Ruth Whittington - Medicine Woman with a Prescription for Success; Ruth Whittington Tells David Jones How She Has Used Eclectic Career Experience to Run Her Own Successful Business

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Byline: David Jones

RUTH Whittington has packed several jobs, professions and vocations into her 47 years -- nurse, lecturer, researcher, scientist, sales representative and, more latterly, business woman and mother.

The list isn't exhaustive, and Whittington admits she still relishes a challenge, despite all she's achieved so far.

Hers is a career path which has led her from her native New Zealand to England and then to North Wales where her medical communications company Rx Communications is based and is making its mark.

``I have had a number of careers, but I know I will move onto to something else, '' she said.

``There are lots of things I would like to do. I want to spend more time with my family back in New Zealand and I want to learn new languages.

``In five years time the business will probably be sold on or owned by its employees. My aim is to grow it to five times its present size and then to look for an initial public offering (IPO) or buyout. It will be a great challenge to let go of it, but I will look to do something else in business. Life is all about challenges. ''

Rx was started by Whittington in November 2000. The name of the business has, it transpires, a double significance: ``It is what a doctor first writes when he makes out a prescription. It is also the shorthand way I sign my name -- an R with a kiss.

``It's also appropriate, in a way, because the medical profession seems to like using names with either an x or a z in them. ''

She came to the UK with her former employer, medical publishing company Ad is International, based at Tattenhall, near Chester. She travelled from the antipodes to help the firm work on a drug evaluation programme, before moving into sales and marketing and then into trouble shooting.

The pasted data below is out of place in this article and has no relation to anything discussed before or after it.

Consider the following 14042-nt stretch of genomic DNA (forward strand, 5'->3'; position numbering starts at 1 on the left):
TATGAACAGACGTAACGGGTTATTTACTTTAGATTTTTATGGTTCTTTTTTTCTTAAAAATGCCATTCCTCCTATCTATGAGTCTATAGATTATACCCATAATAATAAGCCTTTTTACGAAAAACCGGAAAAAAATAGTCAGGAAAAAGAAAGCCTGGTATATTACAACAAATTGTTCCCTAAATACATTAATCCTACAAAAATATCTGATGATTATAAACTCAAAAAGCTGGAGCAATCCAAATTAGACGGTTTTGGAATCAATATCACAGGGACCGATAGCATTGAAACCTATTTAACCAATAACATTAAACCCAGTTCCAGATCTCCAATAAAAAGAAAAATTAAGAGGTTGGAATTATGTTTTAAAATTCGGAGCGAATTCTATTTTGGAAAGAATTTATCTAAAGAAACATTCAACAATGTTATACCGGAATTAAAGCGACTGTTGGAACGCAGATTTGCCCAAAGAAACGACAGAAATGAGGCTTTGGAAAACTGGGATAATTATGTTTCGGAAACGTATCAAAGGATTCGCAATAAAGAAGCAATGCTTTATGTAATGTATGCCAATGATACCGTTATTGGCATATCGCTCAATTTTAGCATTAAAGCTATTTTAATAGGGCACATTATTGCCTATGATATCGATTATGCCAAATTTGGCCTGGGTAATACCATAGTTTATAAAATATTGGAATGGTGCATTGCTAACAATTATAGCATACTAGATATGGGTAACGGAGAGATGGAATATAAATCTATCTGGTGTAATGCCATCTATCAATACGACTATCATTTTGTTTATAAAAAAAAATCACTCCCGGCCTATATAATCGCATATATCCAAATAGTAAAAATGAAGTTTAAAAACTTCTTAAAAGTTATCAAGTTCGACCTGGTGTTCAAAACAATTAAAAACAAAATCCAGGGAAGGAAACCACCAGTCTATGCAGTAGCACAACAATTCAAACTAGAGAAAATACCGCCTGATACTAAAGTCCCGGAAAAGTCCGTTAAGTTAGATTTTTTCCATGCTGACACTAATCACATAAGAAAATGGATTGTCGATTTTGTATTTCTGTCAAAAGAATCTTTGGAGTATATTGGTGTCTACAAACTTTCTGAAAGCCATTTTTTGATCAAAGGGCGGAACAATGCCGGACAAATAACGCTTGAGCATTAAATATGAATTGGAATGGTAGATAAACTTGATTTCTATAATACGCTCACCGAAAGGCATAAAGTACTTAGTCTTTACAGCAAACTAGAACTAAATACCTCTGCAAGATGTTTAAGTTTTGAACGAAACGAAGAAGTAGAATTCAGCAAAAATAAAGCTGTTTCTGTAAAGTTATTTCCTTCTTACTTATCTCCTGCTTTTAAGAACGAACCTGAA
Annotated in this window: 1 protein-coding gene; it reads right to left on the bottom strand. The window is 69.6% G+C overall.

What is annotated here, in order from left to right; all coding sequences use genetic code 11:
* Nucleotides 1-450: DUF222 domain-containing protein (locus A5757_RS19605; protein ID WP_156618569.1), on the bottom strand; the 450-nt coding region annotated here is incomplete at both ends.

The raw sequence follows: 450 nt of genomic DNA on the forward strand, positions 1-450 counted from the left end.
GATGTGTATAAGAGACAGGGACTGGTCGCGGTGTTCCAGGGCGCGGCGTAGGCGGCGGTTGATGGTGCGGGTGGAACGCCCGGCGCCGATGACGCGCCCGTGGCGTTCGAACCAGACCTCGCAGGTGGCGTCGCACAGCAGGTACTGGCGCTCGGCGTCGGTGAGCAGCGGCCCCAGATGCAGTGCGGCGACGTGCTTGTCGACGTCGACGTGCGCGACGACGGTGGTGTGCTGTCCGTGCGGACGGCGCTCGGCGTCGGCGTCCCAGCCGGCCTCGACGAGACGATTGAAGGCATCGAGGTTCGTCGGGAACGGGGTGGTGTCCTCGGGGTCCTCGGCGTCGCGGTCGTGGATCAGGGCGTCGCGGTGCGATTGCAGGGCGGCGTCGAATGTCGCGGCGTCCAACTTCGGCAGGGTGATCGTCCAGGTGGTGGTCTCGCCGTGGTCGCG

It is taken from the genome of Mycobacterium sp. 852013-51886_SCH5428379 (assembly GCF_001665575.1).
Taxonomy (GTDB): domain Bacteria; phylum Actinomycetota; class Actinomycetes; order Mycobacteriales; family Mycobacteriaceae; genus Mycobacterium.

From a job as an intensive care nurse in New Zealand, she went on to university to study biochemistry and physiology. Subsequently she saw a job advertised at a local polytechnic and joined as a lecturer in sport and health sciences. She was doing her Ph D part-time when she heard Ad is was recruiting and she joined, intending it to be a short-term appointment, and ended up staying and travelling to the UK.

She used pounds 5, 000 of her own money to get Rx up and running from the dining room of her home. The business moved to Nercwys, near Mold, and last month moved again, to roomier premises in Mold town centre, to accommodate a rapid expansion.

From those small beginnings, Rx has grown into a fully-fledged operation, acting as a preferred supplier to a number of leading pharmaceutical companies.

Over the past 12 months employment in the business has grown from six to 16 and turnover has climbed steeply to just under pounds 1m. Whittington concedes the rate of expansion, though not its success, took her by surprise.

``No, I did not think Rx would grow as quickly as it has. I am always surprised -- pleasantly surprised -- that we are actually achieving our aims.

``By the end of the year we should have 20 staff and by the end of next year 35. Last year we grew by 85% and we aim to keep that up with 100% growth next year, '' she said.

``We looked at premises as far as Wrexham and Ewloe for our latest move, but those areas were miles more expensive and we were very happy to find these premises in Mold. We think it is an ideal situation. It felt right to us.

``Our competitors are based in London, Oxford and Macclesfield. But we could be located anywhere as long as it has a good road to the airport and good, broad band telecommunications. ''

The company specialises in medical writing, strategy, customised projects and project management for global pharmaceutical companies such as Astra Zeneca, Eli Lilly and Glaxo Smith Kline. …